Can Bumble (BMBL) Deliver on IPO Buzz?
There is no doubt that Bumble Inc.'s (BMBL) initial public offering (IPO) made history: Whitney Wolfe Herd became the world's youngest self-made billionaire and the first to become a billionaire while balancing a baby on her hip. It's also a milestone for corporate boards, with women holding eight out of eleven spots on Bumble's board. But this doesn't necessarily mean that Bumble's IPO is a win for all women – even all female investors or its female users.
Bumble, an online dating app that Herd launched in 2014, raised $2.2 billion in its IPO ahead of Valentine's Day weekend. The company is now valued at over $7 billion. Bumble offers a lofty, ambitious promise to transform the dating world and create a more equal space online.
"I founded Bumble to empower women to build healthier and more equitable connections in an effort to improve relationships for everyone," Herd said in the IPO filing. The broader problem Bumble is looking to solve is real: more women than men are harassed online. Most women, or 65% of those single and looking to date, say they've experienced some type of harassment, according to Pew research.
The market dynamics and numbers are on Bumble's side: studies show online dating is increasingly how American adults, especially heterosexual couples, find partners. "We saw increased usage and extended video chat times, and an increased need for social connections since March when lockdown and social distancing restrictions began in India," Priti Joshi, vice president of strategy at Bumble, told Elle magazine.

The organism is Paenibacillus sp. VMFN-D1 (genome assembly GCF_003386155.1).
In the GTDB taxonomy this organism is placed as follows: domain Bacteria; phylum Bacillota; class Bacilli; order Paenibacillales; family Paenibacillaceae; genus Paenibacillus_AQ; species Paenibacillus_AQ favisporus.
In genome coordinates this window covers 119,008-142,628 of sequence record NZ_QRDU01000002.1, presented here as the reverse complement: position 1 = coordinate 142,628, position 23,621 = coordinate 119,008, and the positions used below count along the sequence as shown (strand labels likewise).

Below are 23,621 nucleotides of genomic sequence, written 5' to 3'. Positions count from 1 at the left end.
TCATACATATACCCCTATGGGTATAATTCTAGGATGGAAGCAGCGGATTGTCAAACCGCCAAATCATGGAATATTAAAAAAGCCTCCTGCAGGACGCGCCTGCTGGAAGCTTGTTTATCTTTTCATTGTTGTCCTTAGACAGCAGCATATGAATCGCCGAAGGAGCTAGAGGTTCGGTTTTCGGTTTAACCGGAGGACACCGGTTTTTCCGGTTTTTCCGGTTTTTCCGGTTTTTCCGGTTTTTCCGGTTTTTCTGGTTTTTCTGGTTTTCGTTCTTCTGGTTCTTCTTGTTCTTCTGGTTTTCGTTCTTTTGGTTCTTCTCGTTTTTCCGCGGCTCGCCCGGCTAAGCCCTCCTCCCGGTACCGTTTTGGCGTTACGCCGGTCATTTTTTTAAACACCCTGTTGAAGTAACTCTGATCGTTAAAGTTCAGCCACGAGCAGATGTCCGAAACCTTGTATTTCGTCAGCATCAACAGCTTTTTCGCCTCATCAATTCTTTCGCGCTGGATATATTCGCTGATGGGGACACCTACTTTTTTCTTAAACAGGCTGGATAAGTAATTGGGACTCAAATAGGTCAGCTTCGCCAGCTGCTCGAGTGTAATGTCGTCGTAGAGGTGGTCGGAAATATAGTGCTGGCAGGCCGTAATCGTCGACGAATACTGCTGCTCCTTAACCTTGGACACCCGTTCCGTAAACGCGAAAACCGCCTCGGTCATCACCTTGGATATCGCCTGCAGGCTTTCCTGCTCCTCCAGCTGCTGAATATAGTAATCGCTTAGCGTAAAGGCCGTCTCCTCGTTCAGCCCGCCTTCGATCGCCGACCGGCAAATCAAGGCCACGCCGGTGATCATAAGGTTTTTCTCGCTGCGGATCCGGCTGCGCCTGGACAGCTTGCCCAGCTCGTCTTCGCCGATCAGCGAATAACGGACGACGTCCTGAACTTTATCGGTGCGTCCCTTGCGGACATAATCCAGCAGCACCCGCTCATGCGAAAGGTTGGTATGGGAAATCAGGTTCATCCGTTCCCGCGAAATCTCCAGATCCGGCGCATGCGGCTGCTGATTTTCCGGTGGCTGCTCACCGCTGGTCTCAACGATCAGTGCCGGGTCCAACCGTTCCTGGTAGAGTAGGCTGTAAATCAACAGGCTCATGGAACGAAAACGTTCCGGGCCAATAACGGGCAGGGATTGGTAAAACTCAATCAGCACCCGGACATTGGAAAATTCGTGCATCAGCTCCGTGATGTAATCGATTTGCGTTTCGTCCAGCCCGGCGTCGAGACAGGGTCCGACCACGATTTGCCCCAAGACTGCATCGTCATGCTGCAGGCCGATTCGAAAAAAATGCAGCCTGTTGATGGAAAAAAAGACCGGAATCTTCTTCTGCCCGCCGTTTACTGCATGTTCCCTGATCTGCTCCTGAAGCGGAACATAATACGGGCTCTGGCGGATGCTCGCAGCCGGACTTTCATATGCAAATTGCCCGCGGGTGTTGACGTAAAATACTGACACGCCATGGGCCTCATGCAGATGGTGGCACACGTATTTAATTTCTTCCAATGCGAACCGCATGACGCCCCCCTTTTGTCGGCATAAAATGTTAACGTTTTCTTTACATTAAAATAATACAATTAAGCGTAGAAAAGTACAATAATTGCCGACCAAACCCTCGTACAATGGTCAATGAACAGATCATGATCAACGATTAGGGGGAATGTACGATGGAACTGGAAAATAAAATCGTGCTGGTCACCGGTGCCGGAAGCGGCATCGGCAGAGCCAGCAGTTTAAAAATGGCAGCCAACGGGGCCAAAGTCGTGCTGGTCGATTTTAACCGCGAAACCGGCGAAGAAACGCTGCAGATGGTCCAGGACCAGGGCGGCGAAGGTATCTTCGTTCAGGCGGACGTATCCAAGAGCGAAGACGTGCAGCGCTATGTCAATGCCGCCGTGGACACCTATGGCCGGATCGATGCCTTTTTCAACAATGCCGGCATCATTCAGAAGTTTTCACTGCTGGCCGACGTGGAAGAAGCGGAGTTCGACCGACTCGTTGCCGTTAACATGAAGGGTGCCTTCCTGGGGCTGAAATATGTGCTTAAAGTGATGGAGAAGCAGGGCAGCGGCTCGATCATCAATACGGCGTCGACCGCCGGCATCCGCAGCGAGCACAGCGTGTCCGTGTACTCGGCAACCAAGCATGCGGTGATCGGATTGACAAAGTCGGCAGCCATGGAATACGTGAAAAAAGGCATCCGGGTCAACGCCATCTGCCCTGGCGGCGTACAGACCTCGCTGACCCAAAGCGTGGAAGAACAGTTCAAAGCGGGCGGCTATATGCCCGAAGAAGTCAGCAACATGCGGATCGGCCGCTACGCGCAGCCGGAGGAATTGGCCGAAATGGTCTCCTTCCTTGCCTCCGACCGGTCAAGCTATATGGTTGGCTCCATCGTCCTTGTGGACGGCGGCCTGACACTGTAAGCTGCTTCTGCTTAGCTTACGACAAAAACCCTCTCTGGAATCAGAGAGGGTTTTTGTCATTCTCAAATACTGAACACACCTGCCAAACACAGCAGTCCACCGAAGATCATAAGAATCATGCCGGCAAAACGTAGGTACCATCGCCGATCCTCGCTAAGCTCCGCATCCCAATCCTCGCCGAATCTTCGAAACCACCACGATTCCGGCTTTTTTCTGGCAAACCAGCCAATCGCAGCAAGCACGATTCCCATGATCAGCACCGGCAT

While many dating apps are seeing a surge in users due to the pandemic, Bumble still has to prove out its global growth strategy, long-term profitability, and ability to engage its users throughout different lifetime journeys, not just finding a partner. Taking a closer look at its investors and the company's history shows that Bumble is far from a non-profit non-governmental organization working to improve women's lives and that the impact the company is looking to achieve is harder to quantify.
In 2019, The Blackstone Group Inc. (BX) became the majority stakeholder in the company. Blackstone's CEO was a donor to Donald Trump's super PACs, suggesting support for an administration that has a questionable track record at best when it comes to gender equality.
In addition to a number of existing competitors including Tinder, Hinge, and Match Group Inc. (MTCH), there is also a slew of new, more niche apps emerging in recent years, promising users more accurate matches by focusing on personality type, astrological sign, sexual orientation, or income level. And there are a growing number of niche communities or startups building their own content and looking to engage women on fertility or career issues, from groups on the platforms of Facebook, Inc. (FB) and Microsoft Corporation's (MSFT) LinkedIn to fertility tech startups – areas where Bumble is looking to grow.
"Our focus right now is on expanding the dating category to the rest of the world," Herd said in an interview with Yahoo Finance. "And when you think about all the different touch points you have in your life that are really a derivative of your relationships, whether that's the quest for love, once you find love how you embark on the next chapter: engagement, marriage, fertility, everything thereafter that comes with those journeys."
While Bumble's IPO showed that the app can grab investors' attention, the company's greatest challenge will be to show it can deliver on the broader promise to create a more equal and safe space for women online, expand globally, and become a bigger part of women's lives beyond dating.
Disclosure: Match Group was majority owned by IAC, the parent company of Investopedia and DotDash. It was spun off from IAC completely in July 2020.
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